On the reverse side, there are risks associated with circumcision itself, from bleeding to infection and much worse. Estimates of the percentage of baby boys affected by such things vary between less than 1% and 10%, depending on who is counting. Use of anaesthesia is by no means universal, although the procedure is certainly painful. Duh.

Circumcision is not easily reversible, and affects sex. It makes it much harder to keep penis and vagina lubricated during sex. It reduces sensation in the penis and can affect the erection. It takes longer for circumcised males to come to ejaculation (some might find this an advantage of circumcision).

There is no guarantee that one’s son will thank one for having circumcised him. The surveys of males circumcised as adults cited on Wikipedia indicate that the satisfaction rate is only about 60%. There was nothing to indicate how many men circumcised as infants were happy about it.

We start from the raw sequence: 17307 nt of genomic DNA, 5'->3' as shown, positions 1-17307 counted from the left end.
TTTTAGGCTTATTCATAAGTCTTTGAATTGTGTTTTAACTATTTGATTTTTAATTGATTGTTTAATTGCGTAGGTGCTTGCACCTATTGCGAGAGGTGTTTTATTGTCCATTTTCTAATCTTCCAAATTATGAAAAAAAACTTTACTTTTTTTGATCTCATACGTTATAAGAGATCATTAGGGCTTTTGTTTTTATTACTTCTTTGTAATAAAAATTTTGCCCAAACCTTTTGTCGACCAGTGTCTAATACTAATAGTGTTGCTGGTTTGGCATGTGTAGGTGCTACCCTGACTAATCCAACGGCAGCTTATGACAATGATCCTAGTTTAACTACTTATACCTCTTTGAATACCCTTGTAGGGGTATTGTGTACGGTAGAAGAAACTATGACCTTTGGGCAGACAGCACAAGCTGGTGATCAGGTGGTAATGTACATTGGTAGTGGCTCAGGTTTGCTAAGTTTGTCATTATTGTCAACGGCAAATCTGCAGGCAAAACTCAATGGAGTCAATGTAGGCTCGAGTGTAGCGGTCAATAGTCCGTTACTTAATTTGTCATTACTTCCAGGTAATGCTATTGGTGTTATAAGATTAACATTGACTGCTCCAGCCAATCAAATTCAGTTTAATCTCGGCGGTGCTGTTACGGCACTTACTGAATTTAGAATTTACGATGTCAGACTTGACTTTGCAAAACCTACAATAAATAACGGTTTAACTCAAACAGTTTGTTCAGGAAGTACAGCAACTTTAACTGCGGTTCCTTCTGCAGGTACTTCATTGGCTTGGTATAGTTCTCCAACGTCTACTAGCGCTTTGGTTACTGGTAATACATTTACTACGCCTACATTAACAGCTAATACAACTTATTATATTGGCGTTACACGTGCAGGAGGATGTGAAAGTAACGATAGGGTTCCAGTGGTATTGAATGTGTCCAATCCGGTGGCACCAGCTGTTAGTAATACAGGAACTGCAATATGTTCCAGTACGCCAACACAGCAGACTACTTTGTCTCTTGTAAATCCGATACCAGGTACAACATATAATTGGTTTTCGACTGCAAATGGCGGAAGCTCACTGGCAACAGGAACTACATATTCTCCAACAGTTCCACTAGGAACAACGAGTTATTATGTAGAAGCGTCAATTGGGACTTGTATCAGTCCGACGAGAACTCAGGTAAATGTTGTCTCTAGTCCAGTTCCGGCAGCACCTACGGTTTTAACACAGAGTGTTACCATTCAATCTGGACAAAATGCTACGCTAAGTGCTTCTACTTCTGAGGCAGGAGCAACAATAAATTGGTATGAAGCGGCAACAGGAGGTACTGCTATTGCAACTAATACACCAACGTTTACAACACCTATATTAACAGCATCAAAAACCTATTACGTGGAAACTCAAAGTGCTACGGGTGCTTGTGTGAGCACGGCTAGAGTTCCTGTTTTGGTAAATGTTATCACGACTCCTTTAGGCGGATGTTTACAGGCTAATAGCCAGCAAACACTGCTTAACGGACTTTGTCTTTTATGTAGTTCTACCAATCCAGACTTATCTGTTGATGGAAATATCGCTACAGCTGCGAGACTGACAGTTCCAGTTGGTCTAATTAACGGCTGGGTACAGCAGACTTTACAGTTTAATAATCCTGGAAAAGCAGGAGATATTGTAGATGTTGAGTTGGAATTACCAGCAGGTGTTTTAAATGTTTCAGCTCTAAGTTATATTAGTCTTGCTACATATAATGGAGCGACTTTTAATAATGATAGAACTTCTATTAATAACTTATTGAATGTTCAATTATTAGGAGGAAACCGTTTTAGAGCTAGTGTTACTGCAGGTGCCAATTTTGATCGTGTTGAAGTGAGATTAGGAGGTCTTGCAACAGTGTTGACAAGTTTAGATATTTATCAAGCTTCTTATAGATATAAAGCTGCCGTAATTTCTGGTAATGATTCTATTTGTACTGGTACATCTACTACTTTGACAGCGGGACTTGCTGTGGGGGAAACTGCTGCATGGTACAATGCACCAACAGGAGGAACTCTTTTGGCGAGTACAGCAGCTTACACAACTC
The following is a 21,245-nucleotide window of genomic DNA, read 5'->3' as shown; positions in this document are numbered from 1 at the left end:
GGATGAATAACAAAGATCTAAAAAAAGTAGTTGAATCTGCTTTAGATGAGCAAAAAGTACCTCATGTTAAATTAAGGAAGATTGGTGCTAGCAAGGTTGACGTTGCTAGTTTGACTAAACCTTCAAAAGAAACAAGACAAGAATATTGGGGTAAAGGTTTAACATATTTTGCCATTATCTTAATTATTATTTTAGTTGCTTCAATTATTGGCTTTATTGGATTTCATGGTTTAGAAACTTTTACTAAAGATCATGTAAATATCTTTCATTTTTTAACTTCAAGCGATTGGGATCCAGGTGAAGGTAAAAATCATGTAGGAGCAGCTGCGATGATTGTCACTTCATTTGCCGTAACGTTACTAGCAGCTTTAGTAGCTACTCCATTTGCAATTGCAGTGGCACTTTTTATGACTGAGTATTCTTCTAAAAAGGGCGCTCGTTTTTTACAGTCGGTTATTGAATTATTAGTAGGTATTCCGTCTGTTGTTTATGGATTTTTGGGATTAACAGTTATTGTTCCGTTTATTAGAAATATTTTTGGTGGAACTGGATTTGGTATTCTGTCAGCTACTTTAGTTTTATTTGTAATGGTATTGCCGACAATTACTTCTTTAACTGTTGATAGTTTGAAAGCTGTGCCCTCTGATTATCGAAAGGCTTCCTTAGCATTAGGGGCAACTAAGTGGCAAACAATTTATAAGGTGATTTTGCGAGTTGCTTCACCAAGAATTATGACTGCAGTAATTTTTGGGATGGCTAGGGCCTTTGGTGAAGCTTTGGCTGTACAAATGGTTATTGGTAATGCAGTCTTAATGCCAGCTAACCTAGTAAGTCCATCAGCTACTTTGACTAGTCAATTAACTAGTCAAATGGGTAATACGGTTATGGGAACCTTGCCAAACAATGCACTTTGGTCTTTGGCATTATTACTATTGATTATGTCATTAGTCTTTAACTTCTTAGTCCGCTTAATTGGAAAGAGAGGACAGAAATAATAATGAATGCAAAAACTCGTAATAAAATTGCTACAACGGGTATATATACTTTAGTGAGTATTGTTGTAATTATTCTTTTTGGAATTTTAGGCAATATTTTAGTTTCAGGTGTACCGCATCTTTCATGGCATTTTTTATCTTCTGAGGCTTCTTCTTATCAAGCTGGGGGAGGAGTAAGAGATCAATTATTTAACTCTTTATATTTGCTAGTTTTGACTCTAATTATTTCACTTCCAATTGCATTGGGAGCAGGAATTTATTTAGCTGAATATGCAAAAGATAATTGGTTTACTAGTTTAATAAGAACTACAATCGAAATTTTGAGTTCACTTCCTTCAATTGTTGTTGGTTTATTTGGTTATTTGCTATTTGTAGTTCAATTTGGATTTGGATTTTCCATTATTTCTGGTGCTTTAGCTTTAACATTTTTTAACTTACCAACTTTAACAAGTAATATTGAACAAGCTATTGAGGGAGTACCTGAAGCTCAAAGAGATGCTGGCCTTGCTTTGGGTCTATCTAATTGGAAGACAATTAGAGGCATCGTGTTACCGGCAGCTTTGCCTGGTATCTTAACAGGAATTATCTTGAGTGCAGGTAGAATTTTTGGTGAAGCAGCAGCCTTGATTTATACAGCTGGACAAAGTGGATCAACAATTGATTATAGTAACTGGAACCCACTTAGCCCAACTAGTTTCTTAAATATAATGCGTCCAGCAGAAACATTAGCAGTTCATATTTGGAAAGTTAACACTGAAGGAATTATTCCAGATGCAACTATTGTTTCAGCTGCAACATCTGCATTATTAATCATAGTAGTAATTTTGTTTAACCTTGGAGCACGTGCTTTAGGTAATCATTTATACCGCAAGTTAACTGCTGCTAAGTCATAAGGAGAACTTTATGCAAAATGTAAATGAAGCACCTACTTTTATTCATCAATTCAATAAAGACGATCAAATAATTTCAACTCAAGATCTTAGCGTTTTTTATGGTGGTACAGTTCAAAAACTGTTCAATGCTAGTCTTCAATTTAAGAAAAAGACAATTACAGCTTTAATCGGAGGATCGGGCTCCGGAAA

If your son decides as a teen/adult that he wants to be genitally mutilated, that’d be the time to do it, IMO, when he can decide for himself.

I find it hard to imagine a viable justification of infant circumcision unless there are religious factors involved, and that deserves another post, which will have to wait till I have time to write it.

Friday, March 03, 2006


well, I assume noone is sitting patiently out there waiting for me to write.

I've changed my links so they reflect what I'm actually reading.

Thoughts about other things are still cooking...